The purpose of the writ of mandamus is to enforce an established right or to enforce the performance of a duty. Lewis v. Conlee, 258 Ark. 715, 529 S.W.2d 132 (1975). Mandamus will not be granted to compel action on discretionary matters. The standard of review upon denial is whether the trial court abused its discretion. Bunting v. Tedford, 261 Ark. 638, 550 S.W.2d 459 (1977); Karoley v. Reed, 233 Ark. 538, 345 S.W.2d 626 (1961). From the law and facts of this case we cannot find that the board has failed or refused to do an act which is plainly its duty. Therefore, the writ of mandamus was properly refused. Springdale School District v. Jameson, 274 Ark. 78, 621 S.W.2d 860 (1981).

The second argument is that the trial court erred in dismissing the complaint with prejudice. The complaint alleged that the reassignment amounted to dismissal for arbitrary and capricious reasons thereby violating the Fair Dismissal Act. He also alleged damages pursuant to 42 U.S.C. 1983, commonly known as the Civil Rights Act. There was also an allegation that the reassignment was not initiated by the superintendent thereby violating Ark.Stat. Ann. § 80-1266.5 (Supp.1983).

We accept appellant's statement that the board did not comply with the terms of the Fair Dismissal Act and that it was not the superintendent who initiated the reassignment. He did recommend reassignment after the board voted to suspend or release the appellant. We do not accept appellant's statement that the action of the board was arbitrary or capricious.

The Fair Dismissal Act requires notice to the teacher of the reasons for suspension within two days after it is imposed. Suspended teachers are entitled to a hearing. Ark.Stat.Ann. § 80-1266.5 (Supp.1983). However, within the time required for the notice the appellant had been reinstated. He was subsequently given a hearing and was completely vindicated. The board expunged the record of the suspension but refused to rescind its action relating to the reassignment of duties. Since he has been renewed for the 1984-1985 school year, appellant was obviously not terminated in a literal sense.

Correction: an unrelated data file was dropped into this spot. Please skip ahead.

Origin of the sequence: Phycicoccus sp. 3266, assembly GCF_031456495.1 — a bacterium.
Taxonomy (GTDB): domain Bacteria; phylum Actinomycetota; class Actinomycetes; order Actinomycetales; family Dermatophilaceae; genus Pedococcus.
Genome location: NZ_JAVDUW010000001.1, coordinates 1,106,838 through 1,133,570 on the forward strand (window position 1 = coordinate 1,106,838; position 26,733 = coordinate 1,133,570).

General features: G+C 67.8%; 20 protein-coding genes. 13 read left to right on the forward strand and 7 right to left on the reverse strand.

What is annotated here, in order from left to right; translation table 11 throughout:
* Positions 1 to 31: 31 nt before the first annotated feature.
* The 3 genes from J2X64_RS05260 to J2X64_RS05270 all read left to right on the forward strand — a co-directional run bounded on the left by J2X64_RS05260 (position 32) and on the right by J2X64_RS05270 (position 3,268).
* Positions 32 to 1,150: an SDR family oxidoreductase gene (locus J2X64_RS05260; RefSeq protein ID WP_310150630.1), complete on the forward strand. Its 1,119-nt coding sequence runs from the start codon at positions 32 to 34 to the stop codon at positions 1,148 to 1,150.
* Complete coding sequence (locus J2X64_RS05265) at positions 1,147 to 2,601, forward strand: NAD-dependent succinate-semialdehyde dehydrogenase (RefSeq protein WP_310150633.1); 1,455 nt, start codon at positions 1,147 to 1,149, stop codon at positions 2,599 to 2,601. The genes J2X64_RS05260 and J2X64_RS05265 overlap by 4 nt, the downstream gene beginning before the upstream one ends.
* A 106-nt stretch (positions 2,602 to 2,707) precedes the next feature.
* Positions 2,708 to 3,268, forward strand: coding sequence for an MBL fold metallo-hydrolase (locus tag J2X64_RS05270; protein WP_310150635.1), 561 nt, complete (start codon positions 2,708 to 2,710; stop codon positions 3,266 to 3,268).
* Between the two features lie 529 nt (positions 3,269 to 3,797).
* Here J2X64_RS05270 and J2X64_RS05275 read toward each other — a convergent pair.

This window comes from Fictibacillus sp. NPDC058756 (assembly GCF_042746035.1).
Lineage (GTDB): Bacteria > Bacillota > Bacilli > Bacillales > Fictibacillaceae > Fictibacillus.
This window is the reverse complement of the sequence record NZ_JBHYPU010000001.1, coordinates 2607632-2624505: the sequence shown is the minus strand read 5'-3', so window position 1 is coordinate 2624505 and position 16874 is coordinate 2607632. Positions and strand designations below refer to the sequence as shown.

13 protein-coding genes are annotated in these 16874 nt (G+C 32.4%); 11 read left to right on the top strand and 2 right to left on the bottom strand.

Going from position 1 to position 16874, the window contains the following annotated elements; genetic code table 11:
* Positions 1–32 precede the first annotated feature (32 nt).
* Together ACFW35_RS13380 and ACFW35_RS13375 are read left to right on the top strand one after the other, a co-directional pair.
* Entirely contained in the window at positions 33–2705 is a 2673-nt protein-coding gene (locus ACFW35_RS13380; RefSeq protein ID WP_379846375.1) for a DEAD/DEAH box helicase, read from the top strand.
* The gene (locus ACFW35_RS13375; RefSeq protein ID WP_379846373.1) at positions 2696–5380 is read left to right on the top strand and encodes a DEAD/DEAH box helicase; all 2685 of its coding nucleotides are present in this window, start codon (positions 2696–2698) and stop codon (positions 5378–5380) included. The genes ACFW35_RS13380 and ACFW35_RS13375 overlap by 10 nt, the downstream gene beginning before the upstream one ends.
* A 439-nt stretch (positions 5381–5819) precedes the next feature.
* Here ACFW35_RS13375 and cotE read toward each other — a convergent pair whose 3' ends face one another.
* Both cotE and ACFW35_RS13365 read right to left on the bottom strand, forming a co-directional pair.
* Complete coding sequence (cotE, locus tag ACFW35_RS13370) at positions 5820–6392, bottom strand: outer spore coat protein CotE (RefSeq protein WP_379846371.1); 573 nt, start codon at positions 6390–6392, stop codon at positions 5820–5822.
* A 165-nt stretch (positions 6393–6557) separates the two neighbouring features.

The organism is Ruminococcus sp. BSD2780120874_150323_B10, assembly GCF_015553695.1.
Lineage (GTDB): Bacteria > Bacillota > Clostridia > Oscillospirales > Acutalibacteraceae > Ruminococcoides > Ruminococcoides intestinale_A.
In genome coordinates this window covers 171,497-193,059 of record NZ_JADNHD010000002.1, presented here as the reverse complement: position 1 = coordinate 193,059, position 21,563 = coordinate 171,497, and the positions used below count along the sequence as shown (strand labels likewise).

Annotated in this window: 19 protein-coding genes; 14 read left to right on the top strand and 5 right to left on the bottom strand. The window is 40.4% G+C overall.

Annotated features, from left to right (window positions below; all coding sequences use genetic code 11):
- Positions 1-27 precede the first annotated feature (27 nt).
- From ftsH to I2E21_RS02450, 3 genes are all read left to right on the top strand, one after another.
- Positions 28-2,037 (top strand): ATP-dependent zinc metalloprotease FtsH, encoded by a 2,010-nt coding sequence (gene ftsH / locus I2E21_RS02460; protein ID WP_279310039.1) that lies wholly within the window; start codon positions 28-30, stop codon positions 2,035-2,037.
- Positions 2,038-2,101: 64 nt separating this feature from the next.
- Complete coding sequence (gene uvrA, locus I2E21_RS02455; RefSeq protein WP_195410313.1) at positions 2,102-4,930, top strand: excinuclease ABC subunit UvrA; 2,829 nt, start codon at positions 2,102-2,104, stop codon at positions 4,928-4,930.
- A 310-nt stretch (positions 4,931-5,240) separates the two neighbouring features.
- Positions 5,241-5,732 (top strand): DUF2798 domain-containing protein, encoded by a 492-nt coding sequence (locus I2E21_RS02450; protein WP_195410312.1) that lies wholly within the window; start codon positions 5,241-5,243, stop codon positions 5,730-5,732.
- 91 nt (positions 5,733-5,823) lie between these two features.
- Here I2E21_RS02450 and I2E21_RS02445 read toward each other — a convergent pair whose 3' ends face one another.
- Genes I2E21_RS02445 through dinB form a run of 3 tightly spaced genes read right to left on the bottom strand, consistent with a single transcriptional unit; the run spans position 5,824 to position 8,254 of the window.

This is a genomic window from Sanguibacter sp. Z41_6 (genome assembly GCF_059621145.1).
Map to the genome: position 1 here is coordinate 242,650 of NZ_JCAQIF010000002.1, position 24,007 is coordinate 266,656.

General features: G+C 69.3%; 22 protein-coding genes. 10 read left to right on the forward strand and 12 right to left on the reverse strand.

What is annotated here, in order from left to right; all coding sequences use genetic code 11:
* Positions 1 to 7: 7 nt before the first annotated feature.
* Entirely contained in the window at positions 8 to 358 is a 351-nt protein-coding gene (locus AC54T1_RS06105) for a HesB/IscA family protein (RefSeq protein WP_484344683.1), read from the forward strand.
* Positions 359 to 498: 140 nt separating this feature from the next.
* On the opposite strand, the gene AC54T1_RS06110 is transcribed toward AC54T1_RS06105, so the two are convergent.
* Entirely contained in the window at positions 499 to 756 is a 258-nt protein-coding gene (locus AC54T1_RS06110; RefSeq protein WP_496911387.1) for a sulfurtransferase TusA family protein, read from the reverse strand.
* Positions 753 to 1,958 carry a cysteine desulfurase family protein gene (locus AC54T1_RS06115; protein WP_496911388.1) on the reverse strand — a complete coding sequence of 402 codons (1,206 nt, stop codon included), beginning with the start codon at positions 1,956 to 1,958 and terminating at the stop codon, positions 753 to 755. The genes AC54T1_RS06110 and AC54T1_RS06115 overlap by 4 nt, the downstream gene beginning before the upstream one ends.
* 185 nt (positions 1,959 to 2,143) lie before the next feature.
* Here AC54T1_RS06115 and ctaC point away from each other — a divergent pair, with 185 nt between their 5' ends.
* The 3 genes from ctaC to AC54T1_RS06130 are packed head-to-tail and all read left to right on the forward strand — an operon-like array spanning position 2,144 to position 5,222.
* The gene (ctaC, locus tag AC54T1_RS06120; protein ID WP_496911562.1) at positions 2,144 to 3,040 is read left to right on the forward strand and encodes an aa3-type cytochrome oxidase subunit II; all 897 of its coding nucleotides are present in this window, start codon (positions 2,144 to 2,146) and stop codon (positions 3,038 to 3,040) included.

There is no requirement that a teacher be assigned the duties of his preference or that he consent to transfer or reassignment. In the present case the contract on its face stated the appellant would be assigned duties by the superintendent or the principal. He was not hired as a secondary math teacher which is obviously the duty of his choice. He was assigned from the beginning as a part time computer instructor. He was later assigned to full time computer duties. He designed programs and instructed other teachers as part of his duties. His assignment seems to have retained him in an important and useful capacity. Had he been assigned janatorial duties or something of that nature we would likely take a different view. The *352 assignment here is a reasonable one based upon the record before us.

The allegation that appellant had a § 1983 action based upon a liberty right was dismissed along with the other allegations of the complaint. There were no facts pleaded upon which such action could have been maintained.

Under the circumstances and pleadings of this case we are of the opinion that the trial court properly refused to grant the writ of mandamus and also properly dismissed the complaint because it did not state facts upon which relief could have been granted.